However there may be assumptions implied by certain interpretations that are given to the test result, so this is something to be careful about. If for example a rejection of the null hypothesis is taken as evidence that $F$ is stochastically larger than $G$, one should know that the test also is unbiased against some alternatives for which this isn't the case, and it is implicitly assumed that these do not obtain (one such possibility would be Gaussian distributions with different means and different variances - this belongs to the "Perspective 3" alternative as far as I can see, but not to the "stochastically larger" alternative). Also, as Fay and Proschan mention, there are distributions for which $F\neq G$ and $P(X_1>X_2)+\frac{1}{2}P(X_1=X_2)=\frac{1}{2}$, which cannot be detected by the MW-test (although it is not so clear whether the user in such a case rather would want to reject, or whether they'd be happy to say that there is no evidence that one distribution tends to be larger than the other).

The MW-test can be safely used to test $F=G$ against the "stochastically larger"-alternative, which is how I think most people would interpret the test result, i.e., $F$ tends to produce systematically larger (or smaller) observations than $G$. The issue here is that not everything that is possible is covered, i.e., in reality it may be the case that $F\neq G$ but none of them is stochastically larger than the other, for example $F$ may produce more very large and more very small observations than $G$. In a real application I'd therefore look at visualisation such as boxplots and histograms to see whether this might be the case, and interpret results with caution.

Summarising, Fay and Proschan's distinction of different "perspectives" is important, because in fact different perspectives make different implicit assumptions when interpreting the test result, and not being aware of this may lead to misinterpretation. One could say that running the test itself, mathematically, does not require such assumptions (one can just take as null hypothesis all distributions that have rejection probability $\le\alpha$ and as alternative all those for which the rejection probability is larger), but making sense of the result does.

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    $\begingroup$ I'd be grateful if the person who downvoted this could explain what's wrong with it. $\endgroup$ Nov 23, 2021 at 22:34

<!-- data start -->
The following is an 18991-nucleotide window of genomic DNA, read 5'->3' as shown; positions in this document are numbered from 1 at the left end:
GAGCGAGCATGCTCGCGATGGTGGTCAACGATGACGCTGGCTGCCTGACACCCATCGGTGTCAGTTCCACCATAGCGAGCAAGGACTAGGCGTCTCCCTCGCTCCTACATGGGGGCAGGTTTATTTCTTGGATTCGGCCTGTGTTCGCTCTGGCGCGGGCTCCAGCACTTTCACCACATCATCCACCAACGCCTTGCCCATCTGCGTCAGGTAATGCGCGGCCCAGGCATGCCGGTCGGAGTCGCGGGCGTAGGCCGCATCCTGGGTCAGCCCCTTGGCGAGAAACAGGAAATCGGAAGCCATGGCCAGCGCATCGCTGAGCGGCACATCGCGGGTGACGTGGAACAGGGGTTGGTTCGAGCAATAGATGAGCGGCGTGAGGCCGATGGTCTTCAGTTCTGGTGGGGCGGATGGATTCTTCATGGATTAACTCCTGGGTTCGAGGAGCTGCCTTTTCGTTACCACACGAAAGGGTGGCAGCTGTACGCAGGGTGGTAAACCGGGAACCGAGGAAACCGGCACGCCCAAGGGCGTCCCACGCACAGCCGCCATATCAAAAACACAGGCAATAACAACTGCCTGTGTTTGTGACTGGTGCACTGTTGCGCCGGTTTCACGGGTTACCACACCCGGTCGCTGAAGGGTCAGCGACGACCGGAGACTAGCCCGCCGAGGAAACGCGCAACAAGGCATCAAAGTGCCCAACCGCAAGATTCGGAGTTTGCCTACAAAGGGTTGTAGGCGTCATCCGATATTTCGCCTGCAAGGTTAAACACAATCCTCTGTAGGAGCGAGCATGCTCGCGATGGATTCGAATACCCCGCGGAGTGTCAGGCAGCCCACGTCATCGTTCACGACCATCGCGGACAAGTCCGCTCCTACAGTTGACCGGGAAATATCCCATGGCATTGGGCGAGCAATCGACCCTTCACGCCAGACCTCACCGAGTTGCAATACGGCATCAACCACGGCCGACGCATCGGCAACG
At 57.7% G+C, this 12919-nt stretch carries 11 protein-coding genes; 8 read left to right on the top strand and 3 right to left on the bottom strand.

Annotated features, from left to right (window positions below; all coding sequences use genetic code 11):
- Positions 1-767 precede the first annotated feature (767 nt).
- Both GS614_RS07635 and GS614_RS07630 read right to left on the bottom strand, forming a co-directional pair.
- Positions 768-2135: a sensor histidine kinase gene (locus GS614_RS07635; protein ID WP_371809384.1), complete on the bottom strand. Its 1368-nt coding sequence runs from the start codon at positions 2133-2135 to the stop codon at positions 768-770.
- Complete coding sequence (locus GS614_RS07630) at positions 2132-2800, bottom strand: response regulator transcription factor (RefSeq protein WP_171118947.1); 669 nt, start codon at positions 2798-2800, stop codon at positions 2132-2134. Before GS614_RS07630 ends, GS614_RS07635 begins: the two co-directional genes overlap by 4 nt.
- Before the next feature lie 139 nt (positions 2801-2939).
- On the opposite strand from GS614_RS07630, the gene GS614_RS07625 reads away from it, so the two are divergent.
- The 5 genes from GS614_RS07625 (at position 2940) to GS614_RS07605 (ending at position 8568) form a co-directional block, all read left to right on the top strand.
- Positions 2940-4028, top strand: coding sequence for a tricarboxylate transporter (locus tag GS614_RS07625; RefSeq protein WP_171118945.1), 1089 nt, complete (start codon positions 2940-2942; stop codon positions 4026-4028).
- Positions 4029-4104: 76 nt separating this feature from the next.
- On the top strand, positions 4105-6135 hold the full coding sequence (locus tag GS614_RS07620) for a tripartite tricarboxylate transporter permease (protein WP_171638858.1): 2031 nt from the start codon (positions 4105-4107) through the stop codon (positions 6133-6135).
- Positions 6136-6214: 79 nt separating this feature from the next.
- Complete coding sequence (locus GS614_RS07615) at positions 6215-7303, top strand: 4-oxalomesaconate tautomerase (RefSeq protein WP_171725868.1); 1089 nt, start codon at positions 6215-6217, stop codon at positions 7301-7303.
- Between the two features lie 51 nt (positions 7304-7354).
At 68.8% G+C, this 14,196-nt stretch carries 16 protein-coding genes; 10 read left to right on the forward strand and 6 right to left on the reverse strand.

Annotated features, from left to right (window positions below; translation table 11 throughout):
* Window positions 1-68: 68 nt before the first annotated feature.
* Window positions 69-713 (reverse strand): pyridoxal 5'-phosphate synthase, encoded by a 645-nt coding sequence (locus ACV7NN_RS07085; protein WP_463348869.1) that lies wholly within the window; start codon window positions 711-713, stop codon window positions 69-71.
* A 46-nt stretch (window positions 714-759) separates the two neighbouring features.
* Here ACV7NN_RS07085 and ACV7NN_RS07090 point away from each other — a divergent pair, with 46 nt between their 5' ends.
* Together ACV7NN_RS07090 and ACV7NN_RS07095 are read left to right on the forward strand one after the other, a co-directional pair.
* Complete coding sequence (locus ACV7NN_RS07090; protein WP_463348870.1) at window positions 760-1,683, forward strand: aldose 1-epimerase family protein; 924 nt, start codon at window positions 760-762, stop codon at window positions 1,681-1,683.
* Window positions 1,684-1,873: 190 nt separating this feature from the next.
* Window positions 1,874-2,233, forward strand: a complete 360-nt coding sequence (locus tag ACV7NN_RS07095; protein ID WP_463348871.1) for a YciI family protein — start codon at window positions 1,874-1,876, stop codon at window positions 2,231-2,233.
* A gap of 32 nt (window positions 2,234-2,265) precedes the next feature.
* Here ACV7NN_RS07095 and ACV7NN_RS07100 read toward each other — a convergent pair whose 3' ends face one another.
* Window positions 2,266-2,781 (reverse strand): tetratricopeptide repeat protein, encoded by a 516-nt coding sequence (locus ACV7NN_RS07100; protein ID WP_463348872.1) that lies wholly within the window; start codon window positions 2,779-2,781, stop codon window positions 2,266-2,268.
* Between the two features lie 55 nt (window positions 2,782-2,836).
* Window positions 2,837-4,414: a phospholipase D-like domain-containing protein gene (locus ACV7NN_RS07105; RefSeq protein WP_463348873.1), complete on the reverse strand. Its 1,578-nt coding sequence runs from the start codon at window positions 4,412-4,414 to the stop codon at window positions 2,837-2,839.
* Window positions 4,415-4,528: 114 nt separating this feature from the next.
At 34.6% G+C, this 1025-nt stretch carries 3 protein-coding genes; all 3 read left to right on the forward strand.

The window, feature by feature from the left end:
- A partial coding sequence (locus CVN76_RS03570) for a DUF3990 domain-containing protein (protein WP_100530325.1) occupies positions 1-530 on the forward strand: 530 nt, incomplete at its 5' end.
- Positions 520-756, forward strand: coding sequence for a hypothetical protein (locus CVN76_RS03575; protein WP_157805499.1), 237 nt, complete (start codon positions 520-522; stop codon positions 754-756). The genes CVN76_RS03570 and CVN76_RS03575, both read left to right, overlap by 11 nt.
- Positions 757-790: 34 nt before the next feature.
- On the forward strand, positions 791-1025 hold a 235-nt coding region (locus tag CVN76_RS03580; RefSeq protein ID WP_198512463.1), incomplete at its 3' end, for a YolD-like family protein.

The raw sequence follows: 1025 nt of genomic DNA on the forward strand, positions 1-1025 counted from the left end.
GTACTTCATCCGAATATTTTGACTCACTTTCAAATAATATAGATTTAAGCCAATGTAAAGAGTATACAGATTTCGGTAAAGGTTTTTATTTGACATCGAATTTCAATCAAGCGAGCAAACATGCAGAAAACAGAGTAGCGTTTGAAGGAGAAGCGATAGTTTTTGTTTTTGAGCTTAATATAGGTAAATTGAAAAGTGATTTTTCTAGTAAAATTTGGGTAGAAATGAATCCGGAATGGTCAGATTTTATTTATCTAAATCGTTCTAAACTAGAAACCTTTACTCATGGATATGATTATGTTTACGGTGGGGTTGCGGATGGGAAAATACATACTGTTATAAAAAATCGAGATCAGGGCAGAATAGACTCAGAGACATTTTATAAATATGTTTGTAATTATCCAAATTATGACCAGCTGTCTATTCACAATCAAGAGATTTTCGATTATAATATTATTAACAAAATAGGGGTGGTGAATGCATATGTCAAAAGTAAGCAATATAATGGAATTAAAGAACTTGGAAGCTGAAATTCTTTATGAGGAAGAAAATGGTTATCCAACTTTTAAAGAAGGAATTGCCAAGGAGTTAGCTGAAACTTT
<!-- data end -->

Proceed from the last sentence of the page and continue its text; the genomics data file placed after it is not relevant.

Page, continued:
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    $\begingroup$ I'd be interested as well, on a quick read it looks like it makes some similar points to what I was thinking of writing (I may still do so). Maybe I missed something? $\endgroup$
    – Glen_b
    Nov 24, 2021 at 0:13
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    $\begingroup$ Me too for the mystery down-vote (+1). And I'd certainly read @Glen-b's Answer if it appears. $\endgroup$
    – BruceET
    Nov 24, 2021 at 2:20
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    $\begingroup$ @ttnphns Don't you think that would be "Perspective 3" as above and featuring also in the Divine et al. paper linked in the question? $\endgroup$ Nov 24, 2021 at 18:12
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    $\begingroup$ Generally my point wasn't that Karch doesn't understand the test, but rather that he blames the test for not doing what some people who don't understand it want it to do, but what it isn't meant to do. However I think that your point is valid that if Perspective 3 is taken, the test doesn't respect its level for some distributions in the $H_0$. The $H_0$ under which the distribution of the test statistic is computed is $F=G$ though, as said earlier. "Problematic" are those pairs where one distribution is neither equal nor clearly smaller nor clearly larger than the other. $\endgroup$ Nov 25, 2021 at 21:10

There is some disagreement as to the 'proper' use of the two-sample Wilcoxon (rank sum) test. Perhaps this is because it is often used in ways that might surprise its creators and because various software programs have implemented a wide variety of versions to accommodate (moderate proportions of) ties and other departures from canonical assumptions.

One way to be reasonably sure how the Wilcoxon RS test works in a particular situation is to try it out and see what actually happens.

The following brief simulations address the assumption that the two populations must be of the same shape, differing only by a shift; this assumption is often taken to mean that the population variances must be equal.

By contrast, the implementation in R can be viewed as a test whether one distribution stochastically dominates the other--up to a point, regardless of shape or of variance.

I use the test to compare samples of size 50 from distributions (a) $\mathsf{Norm}(\mu=100,\sigma=5),$ (b) $\mathsf{Norm}(\mu=100,\sigma=10),$ and (c) $\mathsf{Norm}(\mu=105,\sigma=10).$